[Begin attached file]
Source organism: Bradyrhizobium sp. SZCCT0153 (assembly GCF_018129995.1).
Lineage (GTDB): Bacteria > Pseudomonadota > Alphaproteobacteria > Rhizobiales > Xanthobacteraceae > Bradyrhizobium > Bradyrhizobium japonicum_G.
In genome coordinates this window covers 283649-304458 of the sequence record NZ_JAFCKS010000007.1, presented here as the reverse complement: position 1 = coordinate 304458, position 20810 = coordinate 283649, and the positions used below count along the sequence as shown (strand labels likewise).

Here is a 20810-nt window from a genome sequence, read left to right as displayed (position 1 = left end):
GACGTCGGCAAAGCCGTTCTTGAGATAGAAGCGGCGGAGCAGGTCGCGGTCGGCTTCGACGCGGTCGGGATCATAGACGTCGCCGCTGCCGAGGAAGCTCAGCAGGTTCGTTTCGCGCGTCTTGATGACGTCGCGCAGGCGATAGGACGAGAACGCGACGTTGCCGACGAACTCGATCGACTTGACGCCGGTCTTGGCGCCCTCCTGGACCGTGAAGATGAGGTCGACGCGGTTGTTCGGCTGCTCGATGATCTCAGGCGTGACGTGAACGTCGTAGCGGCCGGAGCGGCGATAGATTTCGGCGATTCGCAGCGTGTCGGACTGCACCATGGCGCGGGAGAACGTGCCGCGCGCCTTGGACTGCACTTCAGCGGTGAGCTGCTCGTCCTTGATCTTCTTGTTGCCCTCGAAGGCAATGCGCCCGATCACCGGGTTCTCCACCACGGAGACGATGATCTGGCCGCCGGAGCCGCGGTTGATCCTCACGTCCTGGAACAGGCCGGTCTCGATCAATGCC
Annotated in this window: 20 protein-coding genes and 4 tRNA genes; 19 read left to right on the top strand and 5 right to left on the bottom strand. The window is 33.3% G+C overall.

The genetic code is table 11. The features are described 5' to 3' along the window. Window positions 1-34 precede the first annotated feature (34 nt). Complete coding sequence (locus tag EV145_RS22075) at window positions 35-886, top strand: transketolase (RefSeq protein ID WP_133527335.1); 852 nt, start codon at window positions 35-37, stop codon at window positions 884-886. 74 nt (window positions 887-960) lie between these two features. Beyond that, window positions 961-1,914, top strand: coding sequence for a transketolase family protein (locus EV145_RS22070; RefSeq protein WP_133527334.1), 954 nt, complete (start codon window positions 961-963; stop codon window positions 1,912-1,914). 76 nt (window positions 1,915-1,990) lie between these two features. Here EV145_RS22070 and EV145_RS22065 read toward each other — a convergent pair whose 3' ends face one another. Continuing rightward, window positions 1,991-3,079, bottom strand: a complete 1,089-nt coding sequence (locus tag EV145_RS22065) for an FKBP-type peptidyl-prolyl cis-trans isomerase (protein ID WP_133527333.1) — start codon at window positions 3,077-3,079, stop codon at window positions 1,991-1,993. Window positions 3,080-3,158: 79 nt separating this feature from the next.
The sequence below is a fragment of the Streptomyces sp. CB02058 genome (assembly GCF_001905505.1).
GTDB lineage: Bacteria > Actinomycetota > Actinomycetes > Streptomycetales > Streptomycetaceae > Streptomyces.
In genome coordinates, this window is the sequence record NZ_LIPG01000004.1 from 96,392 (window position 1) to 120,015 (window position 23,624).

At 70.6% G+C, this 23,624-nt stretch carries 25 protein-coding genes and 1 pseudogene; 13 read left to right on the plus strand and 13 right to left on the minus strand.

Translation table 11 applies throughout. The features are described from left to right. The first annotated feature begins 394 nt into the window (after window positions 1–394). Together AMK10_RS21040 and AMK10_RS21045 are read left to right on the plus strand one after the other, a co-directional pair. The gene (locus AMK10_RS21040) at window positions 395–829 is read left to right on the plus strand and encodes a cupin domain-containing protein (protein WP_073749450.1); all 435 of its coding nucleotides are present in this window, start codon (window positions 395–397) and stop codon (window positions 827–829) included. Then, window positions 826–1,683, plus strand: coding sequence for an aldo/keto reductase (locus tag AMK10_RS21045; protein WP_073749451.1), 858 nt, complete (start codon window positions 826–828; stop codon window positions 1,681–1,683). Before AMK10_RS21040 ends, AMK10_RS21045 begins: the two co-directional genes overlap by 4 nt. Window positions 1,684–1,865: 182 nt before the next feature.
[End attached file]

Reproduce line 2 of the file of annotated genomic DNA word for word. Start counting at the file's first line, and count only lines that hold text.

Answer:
Lineage (GTDB): Bacteria > Pseudomonadota > Alphaproteobacteria > Rhizobiales > Xanthobacteraceae > Bradyrhizobium > Bradyrhizobium japonicum_G.